Unfortunately, these boots are just as susceptible to wear-and-tear as any other pair of leather boots, and this is particularly true for the waterproof coating on these boots. There is a “Storm Defender” waterproof membrane that’s applied to these boots to make them repel water. However, this coating can wear off over time, lessening their water resistance.
While all leather is water-resistant, especially if maintained with leather oil, keep in mind that these boots might start as submersible, but may not stay that way forever. If you’re looking for a submersible boot, you may want to look elsewhere.
All in all, this is a quality boot that will be suitable for a limited audience. While the waterproof aspect of it is excellent, it doesn’t last forever. If you’re looking for a boot that stays waterproof, it might be best to use these boots only for that purpose to make them last longer.
- Waterproof (for a while)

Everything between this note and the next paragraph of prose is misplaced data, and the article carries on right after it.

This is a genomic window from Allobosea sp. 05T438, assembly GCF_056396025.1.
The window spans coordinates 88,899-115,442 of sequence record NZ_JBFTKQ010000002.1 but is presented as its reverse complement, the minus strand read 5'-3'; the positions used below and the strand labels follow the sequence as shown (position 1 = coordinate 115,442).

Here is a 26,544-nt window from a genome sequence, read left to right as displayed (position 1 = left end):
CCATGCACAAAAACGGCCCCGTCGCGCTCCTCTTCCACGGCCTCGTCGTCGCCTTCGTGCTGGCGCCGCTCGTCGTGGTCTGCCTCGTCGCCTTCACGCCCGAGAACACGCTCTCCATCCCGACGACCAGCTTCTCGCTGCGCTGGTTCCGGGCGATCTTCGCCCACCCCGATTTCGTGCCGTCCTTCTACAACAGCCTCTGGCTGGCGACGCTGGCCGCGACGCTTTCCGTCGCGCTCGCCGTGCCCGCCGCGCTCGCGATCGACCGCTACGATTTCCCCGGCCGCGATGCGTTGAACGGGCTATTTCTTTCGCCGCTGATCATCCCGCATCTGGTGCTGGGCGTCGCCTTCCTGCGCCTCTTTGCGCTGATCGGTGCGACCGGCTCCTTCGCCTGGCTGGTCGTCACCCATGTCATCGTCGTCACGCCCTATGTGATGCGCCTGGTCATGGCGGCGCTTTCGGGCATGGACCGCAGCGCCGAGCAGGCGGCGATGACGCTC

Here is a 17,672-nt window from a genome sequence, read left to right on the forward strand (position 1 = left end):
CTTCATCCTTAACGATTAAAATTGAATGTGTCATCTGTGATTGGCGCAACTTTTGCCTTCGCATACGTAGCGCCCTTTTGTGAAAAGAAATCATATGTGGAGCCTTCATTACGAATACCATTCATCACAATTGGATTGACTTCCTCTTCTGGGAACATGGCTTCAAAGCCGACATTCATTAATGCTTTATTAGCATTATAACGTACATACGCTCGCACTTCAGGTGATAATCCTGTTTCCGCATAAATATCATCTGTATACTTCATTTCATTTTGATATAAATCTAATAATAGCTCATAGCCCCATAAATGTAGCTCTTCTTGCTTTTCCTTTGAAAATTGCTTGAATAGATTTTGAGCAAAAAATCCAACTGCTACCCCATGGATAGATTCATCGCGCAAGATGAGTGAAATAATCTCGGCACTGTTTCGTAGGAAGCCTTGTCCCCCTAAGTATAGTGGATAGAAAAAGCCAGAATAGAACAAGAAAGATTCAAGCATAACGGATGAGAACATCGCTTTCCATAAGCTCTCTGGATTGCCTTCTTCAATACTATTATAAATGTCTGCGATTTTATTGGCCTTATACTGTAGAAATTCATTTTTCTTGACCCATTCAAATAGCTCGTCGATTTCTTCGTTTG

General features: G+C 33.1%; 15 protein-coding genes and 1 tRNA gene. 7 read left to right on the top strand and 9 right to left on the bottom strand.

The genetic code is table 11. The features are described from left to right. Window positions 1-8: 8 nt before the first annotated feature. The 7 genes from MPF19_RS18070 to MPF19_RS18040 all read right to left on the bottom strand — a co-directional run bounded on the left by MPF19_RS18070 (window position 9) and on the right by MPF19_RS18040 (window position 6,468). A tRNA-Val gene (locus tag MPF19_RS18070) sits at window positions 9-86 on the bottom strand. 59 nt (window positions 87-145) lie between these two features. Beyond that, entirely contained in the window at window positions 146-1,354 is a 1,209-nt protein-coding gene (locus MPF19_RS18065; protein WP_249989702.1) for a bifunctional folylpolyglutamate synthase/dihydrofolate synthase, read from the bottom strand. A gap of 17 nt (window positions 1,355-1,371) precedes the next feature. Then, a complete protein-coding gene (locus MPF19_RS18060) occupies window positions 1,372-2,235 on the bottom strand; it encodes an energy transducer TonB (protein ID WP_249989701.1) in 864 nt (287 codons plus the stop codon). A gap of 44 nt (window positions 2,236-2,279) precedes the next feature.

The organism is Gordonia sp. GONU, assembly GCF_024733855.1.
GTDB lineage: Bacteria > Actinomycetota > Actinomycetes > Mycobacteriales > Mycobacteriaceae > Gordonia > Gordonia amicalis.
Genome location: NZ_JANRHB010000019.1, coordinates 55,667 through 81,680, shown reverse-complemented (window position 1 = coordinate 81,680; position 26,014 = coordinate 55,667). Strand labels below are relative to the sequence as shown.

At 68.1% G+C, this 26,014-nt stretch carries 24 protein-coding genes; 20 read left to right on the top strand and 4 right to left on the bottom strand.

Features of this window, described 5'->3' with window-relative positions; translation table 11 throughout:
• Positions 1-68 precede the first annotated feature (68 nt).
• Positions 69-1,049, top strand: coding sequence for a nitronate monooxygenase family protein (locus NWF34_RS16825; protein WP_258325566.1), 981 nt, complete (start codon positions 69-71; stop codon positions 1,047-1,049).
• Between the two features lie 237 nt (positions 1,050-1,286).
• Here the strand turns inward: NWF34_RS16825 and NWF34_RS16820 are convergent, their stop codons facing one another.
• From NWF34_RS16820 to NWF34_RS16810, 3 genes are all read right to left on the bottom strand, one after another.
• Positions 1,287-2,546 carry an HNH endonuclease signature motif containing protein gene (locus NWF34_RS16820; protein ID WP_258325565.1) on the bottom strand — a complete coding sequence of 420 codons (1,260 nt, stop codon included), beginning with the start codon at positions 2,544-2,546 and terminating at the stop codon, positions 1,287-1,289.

- ASTM F2413-compliant
- Waterproof coating wears off over time
These boots are a different option to anything else available in our lineup. Instead of having a steel toe, these boots have what’s called a “composite” toe, which means it’s supported with a non-metal material. There’s still toe protection built into this boot, but it’s not as strong or as heavy as what you’d see in a steel-toed boot.
Despite having a composite toe, this boot still meets or exceeds ASTM F2413 standards. Additionally, it’s flexible and lightweight thanks to this composite toe cap. However, because this shoe does not have a metatarsal cap, it’s vulnerable to sparks and molten metal. It’s recommended that you wear external spats with these shoes in addition to using flame-retardant laces for welding.